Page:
Welcome to our fifth installment exploring results from our Learning Analytics Research Study and what they mean in practice. This week, we’re diving into the dimensions under the learning program categories. (We’ll pick up the learning experience category next week.)
Learning Program Dimensions
Learning Program analytics means looking at a group of learners in a particular learning or training program. A common question is whether people have completed the required program elements. Still, this category also can include questions about a learning program’s effectiveness in improving job performance or driving business KPIs.
We identified four dimensions under the learning program category:
- Attempt: comparing different attempts at a course or other program element
- Status: comparing people with different statuses for a program (e.g., those whose status is “passed” against those whose status is “failed”)
- Interaction: data organized by individual learner interaction that’s often displayed in interaction streams (e.g., being hired, completing a program of learning, or simply interacting with an eLearning course element)
- Program: data about the program presented together, which is often displayed in Watershed’s program report (e.g., completed learner milestones, amount of time learners took to finish, or program completion percentages of various groups or individuals)
In practice, most of the reports we observed under the learning program category were program reports, making up nearly 87% of the view share.
Most of the remaining reports in this category (nearly 12%) were interaction reports and leaderboards organized by interaction.
So, how popular is the learning program category in practice?
Looking at our data of real-world learning analytics, we found that—even though organizations in our study created nearly double the amount of learning experience reports compared to learning program or learner reports—learning program reports had significantly higher average view counts per report.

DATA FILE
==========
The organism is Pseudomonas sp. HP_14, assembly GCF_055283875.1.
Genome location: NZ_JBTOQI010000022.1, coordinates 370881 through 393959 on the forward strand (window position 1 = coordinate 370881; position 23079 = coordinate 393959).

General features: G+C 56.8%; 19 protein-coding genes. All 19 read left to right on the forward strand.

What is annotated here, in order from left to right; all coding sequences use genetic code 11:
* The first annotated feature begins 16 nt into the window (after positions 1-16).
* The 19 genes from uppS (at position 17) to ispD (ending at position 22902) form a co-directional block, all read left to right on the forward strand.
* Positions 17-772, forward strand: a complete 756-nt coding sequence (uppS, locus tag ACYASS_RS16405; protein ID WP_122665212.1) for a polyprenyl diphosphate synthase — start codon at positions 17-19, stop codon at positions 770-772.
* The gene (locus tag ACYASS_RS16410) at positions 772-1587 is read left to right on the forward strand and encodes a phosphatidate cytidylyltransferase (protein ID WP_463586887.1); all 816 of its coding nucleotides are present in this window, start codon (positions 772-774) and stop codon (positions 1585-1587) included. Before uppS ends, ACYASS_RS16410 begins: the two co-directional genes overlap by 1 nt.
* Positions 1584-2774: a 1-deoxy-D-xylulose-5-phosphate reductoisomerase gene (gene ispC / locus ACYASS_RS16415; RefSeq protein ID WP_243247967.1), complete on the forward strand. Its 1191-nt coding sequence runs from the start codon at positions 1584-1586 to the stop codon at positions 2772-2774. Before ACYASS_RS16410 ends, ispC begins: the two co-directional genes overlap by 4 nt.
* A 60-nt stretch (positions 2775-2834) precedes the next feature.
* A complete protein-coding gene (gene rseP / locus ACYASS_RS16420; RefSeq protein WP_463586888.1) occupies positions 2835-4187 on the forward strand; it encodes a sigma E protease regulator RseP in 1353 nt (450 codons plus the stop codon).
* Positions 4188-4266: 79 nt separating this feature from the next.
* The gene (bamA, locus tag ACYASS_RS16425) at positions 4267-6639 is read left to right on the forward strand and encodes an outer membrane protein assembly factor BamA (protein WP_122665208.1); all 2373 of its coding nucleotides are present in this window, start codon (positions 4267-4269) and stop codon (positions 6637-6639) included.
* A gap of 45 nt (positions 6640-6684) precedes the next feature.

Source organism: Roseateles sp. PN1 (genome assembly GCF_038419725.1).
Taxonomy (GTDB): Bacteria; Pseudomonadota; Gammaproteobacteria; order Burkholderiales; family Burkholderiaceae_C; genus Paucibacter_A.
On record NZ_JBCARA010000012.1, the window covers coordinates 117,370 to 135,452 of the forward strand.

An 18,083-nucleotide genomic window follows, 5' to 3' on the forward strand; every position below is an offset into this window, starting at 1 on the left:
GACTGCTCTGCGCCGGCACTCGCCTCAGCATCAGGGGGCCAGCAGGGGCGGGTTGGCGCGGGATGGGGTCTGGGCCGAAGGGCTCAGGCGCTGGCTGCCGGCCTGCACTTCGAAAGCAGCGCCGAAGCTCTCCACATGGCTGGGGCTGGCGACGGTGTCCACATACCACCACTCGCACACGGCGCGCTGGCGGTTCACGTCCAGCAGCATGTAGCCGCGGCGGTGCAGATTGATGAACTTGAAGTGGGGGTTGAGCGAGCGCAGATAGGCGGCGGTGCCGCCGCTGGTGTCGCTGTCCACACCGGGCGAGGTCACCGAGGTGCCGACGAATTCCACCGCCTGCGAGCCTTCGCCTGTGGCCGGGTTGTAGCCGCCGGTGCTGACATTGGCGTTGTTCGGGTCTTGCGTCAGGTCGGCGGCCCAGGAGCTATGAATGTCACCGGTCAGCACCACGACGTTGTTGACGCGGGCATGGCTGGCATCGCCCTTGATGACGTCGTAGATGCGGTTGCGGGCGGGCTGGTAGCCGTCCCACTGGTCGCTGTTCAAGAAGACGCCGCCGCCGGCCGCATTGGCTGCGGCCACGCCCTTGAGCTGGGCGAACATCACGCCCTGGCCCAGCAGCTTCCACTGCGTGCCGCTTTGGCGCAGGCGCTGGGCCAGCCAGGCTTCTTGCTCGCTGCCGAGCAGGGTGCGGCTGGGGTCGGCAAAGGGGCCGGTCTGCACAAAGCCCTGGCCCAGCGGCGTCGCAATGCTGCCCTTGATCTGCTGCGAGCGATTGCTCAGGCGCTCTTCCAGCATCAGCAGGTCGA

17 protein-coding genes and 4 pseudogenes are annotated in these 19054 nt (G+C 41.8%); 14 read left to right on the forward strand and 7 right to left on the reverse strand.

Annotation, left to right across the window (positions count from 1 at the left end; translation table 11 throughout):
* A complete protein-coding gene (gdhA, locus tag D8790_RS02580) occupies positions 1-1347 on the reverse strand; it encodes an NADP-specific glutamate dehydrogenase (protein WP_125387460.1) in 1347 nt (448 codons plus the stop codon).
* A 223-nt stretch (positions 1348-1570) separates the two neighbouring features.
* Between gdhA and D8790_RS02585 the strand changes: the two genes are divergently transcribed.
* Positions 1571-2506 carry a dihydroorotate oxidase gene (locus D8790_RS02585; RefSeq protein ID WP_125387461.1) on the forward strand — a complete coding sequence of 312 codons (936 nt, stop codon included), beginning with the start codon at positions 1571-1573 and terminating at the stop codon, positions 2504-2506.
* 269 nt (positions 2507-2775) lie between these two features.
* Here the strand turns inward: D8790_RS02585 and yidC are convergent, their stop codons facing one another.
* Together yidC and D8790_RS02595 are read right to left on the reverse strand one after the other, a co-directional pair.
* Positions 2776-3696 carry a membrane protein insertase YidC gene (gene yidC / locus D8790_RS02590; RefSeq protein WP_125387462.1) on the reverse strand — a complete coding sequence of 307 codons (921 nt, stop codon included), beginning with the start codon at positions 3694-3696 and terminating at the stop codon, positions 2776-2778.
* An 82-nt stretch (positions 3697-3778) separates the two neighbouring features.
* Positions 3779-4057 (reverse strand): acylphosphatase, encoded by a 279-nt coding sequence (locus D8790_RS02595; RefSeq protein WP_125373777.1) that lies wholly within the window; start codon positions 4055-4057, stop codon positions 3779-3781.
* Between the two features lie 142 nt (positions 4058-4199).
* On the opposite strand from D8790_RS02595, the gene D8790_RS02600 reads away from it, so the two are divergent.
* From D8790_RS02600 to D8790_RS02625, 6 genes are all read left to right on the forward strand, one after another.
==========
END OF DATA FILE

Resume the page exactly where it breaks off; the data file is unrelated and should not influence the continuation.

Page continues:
(And this is still true, but to a lesser extent, if we exclude the organization with the most report views, which also mainly uses learning program reports).
What does this mean?
This information provides some helpful insights:
- Reports within the learning program category, which look at a group of learners within the context of a particular learning program, tend to be used most frequently.
That doesn’t necessarily mean these reports are more valuable or impactful in terms of resulting actions, but it’s certainly a good indication that learning program reporting is worthwhile.
- Seasonal changes, such as business financial cycles, can affect learner program report usage because they are most relevant while the programs are running—especially around deadlines. For instance, you might need to complete the training before a product launch.
In fact, if we look at data over time, learning experience reports have more views than learning program reports in the second half of the year, while learning program report views spike around the end of the financial year in April.
Here are two actions you can take away from this blog post:
- Learning Program reports tend to get the most attention, so make these reports available to your organization’s managers!
- Reporting on data about learning programs lends itself to specialized learning program reports (such as Watershed’s program report) rather than more generic visualizations (such as pie charts or bar charts).
Up Next: The Learning Experience Category
Next week, we’ll explore the different dimensions within the learning xperience category. We identified many more dimensions under this category, so stay up to date and sign up for Watershed Insights for the latest blog posts.
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